Skip to comments.Bodies Found From Air France Plane Crash
Posted on 06/06/2009 9:56:25 AM PDT by traumer
Bodies from the Air France passenger plane that crashed in the Atlantic Ocean off Brazil have been found by search teams.
The news comes it was revealed the airliner sent out 24 automatic error messages in its final moments as its systems broke down one by one.
The head of the French agency probing the tragedy said signals from the jet before it disappeared showed its autopilot was not on.
Paul-Louis Arslanian said it was not clear if the autopilot had been switched off by the pilots or had stopped working because it received conflicting airspeed readings.
He said investigators were searching a zone of several hundred square miles in the Atlantic Ocean for the debris.
Plane manufacturer Airbus said an investigation found Air France Flight 447 had inconsistent readings from different instruments as it struggled in a massive thunderstorm.
The plane, with 228 people on board, disappeared early on Monday as it made its way from Rio de Janiero, heading to Paris.
The wreckage of the jet has not been found, despite days of intensive searching by air and sea.
(Excerpt) Read more at news.sky.com ...
I don't know if you've ever worked on any of your own cars or bikes, but a mostly empty or completely empty fuel tank is the single biggest hazard that home mechanics face. An empty fuel tank has tremendous explosive potential. Which is why the empty fuel tanks on military aircraft, including the 747 used as AF1, are filled with inert gas.
The TWA 800 fuel tank scenario is EXTREMELY plausible and very likely.
The Twilight Zone: Nightmare At 20,000 Feet
I feel the same on “discomfort” flying — and I get free tickets — (daughter an airline employee.) Am seriously looking into Amtrak for FreePer Wash DC trip — gonna do a “Dagny Taggert” for that one.
The TWA 800 fuel tank scenario is EXTREMELY plausible and very likely.
To put a stop to our space program which indeed happened for quite a few years afterward.
If I recall correctly (and that's a big if), before the Challenger, spectators were allowed to get close to the launch. When the space program started up again, you had to be miles away.
A rifle shot could have caused the explosion and it would look like an O-ring failure.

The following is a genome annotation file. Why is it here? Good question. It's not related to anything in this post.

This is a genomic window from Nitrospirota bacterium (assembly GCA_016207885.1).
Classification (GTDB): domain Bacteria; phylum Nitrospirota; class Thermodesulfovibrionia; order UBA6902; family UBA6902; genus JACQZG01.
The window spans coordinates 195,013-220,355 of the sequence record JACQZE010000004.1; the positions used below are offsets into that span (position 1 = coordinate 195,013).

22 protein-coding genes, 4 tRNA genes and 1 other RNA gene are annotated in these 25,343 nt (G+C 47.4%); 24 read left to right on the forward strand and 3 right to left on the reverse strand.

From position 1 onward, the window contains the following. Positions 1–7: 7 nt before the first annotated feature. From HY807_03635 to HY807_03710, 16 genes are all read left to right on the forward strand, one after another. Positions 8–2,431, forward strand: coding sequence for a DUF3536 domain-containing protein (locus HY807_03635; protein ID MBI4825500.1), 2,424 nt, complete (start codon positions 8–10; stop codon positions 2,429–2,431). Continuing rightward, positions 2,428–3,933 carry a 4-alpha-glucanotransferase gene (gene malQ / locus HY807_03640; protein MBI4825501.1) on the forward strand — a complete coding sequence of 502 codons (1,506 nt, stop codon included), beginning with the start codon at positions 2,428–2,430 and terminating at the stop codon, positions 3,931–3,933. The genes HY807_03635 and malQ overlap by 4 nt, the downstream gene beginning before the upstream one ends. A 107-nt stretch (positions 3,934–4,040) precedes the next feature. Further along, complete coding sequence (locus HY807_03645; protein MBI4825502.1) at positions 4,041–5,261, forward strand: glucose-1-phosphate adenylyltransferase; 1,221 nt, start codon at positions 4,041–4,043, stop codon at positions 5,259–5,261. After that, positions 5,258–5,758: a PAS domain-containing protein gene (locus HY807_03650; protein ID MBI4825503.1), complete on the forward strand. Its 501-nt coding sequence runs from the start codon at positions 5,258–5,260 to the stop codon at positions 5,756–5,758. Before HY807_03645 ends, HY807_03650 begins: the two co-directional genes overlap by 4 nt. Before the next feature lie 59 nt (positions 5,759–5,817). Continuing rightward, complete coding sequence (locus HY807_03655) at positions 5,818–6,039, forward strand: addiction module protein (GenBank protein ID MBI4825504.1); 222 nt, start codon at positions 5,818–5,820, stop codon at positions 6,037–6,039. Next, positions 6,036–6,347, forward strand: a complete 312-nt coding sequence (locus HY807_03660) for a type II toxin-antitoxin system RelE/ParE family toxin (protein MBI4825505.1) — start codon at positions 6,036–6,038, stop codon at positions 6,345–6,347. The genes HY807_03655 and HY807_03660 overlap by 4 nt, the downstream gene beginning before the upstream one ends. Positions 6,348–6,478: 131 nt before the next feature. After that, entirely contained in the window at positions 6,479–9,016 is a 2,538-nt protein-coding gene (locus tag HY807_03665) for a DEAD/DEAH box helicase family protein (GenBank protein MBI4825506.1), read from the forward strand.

It’s possible that it was a bomb, I suppose, although supposedly the traces of bomb residue they found were from an earlier security test.
The initial reports in NY had many people who actually had seen something ascending towards the plane, which doesn’t prove anything in itself and was later explained as fireworks. But the Feds immediately launched teams of people to search the dunes. I read one report, one that was gone literally gone by the later edition of the paper, where they had found a tripod and “launching debris” in the dunes. So it wouldn’t have been a SAM (although that’s what most people thought) but some other kind of missile in that case.
I don’t know. This is all coming from what I remember and who knows what was true in those reports and what was confused and what was suppressed.
Ask George Stephanopoulos.
He might know.
Sure knew about TWA 800.
On a panel on MSNBC moderated by chrissy tingles some years ago added TWA 800 to the list of terror attacks. This panel also had jon carry as a guest and he agreed.
No, the plane was sending automatic computer generated information on the anomalies.
The last communication mentioned was to air traffic control in Brazil about the thunderstorms.
doubtful. Maybe a Friday night dump a year from now.
Enough of the fuel tanks to get the airplane to Paris were. That isn't all the fuel tanks on the aircraft. The center tank was empty.
I can totally relate to your fear of flying experiences. I went through the same thing. I found that what was causing most of my anxiety was the thought of not being able to have any control of any events that might occur up there. Not being able to feel the ground underneath me, nor being able to see who was “driving” gave me a feeling of helplessness.
Prayer did help tremendously, and still does. I can handle mild turbulence, but when that thing starts jumping and shaking for more than 10 seconds, I immediately go into “Our Father” mode, and put my life in His hands. It it’s a long flight (more than 2 hours for me is long), I order a scotch on the rocks and pop a few benadryl. When I wake up on the other end, I thank the Lord for allowing me to live another day.
I also found that sitting in a window seat distracted me from fear, and I also enjoy seeing landscapes and trying to identify landmarks along the way. I’ve gotten pretty good at at! Of course, at night it’s a different story, but if the sky is clear, I can follow clusters of lights and identify some towns/cities along the way.
Flying is OK. It’s crashing that presents the problem.